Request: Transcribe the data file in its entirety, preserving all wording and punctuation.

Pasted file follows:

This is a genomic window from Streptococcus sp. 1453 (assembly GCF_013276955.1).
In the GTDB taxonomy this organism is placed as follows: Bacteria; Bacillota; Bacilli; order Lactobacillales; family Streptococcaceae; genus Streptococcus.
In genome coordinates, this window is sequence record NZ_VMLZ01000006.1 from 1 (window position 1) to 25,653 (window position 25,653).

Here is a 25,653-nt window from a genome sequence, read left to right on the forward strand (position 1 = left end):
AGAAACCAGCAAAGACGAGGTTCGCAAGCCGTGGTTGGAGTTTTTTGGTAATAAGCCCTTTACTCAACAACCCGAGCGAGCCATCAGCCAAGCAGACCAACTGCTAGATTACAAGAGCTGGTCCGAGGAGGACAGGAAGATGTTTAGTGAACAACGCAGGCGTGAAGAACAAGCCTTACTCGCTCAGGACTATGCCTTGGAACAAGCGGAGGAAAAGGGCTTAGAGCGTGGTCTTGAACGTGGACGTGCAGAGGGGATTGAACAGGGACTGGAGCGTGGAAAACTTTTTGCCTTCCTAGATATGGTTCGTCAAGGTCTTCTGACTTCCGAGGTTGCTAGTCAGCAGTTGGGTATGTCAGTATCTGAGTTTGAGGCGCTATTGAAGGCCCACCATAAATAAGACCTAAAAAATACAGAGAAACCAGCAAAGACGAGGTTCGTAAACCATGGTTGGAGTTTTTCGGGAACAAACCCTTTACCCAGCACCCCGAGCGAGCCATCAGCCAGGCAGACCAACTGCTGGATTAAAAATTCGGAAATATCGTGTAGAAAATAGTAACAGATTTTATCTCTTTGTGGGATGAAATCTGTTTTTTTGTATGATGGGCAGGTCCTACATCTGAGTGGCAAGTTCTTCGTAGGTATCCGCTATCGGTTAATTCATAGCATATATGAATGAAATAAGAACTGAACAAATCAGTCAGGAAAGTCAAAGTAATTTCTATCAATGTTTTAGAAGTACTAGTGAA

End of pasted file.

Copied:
This is a genomic window from Streptococcus sp. 1453 (assembly GCF_013276955.1).
In the GTDB taxonomy this organism is placed as follows: Bacteria; Bacillota; Bacilli; order Lactobacillales; family Streptococcaceae; genus Streptococcus.
In genome coordinates, this window is sequence record NZ_VMLZ01000006.1 from 1 (window position 1) to 25,653 (window position 25,653).

Here is a 25,653-nt window from a genome sequence, read left to right on the forward strand (position 1 = left end):
AGAAACCAGCAAAGACGAGGTTCGCAAGCCGTGGTTGGAGTTTTTTGGTAATAAGCCCTTTACTCAACAACCCGAGCGAGCCATCAGCCAAGCAGACCAACTGCTAGATTACAAGAGCTGGTCCGAGGAGGACAGGAAGATGTTTAGTGAACAACGCAGGCGTGAAGAACAAGCCTTACTCGCTCAGGACTATGCCTTGGAACAAGCGGAGGAAAAGGGCTTAGAGCGTGGTCTTGAACGTGGACGTGCAGAGGGGATTGAACAGGGACTGGAGCGTGGAAAACTTTTTGCCTTCCTAGATATGGTTCGTCAAGGTCTTCTGACTTCCGAGGTTGCTAGTCAGCAGTTGGGTATGTCAGTATCTGAGTTTGAGGCGCTATTGAAGGCCCACCATAAATAAGACCTAAAAAATACAGAGAAACCAGCAAAGACGAGGTTCGTAAACCATGGTTGGAGTTTTTCGGGAACAAACCCTTTACCCAGCACCCCGAGCGAGCCATCAGCCAGGCAGACCAACTGCTGGATTAAAAATTCGGAAATATCGTGTAGAAAATAGTAACAGATTTTATCTCTTTGTGGGATGAAATCTGTTTTTTTGTATGATGGGCAGGTCCTACATCTGAGTGGCAAGTTCTTCGTAGGTATCCGCTATCGGTTAATTCATAGCATATATGAATGAAATAAGAACTGAACAAATCAGTCAGGAAAGTCAAAGTAATTTCTATCAATGTTTTAGAAGTACTAGTGAA